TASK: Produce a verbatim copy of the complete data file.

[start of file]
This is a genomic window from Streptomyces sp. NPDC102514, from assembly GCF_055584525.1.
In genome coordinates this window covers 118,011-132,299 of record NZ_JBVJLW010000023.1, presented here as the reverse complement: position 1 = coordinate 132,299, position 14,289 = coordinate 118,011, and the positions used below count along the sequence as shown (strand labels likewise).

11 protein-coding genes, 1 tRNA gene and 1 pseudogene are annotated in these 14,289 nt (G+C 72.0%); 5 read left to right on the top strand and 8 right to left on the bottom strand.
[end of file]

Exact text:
This is a genomic window from Streptomyces sp. NPDC102514, from assembly GCF_055584525.1.
In genome coordinates this window covers 118,011-132,299 of record NZ_JBVJLW010000023.1, presented here as the reverse complement: position 1 = coordinate 132,299, position 14,289 = coordinate 118,011, and the positions used below count along the sequence as shown (strand labels likewise).

11 protein-coding genes, 1 tRNA gene and 1 pseudogene are annotated in these 14,289 nt (G+C 72.0%); 5 read left to right on the top strand and 8 right to left on the bottom strand.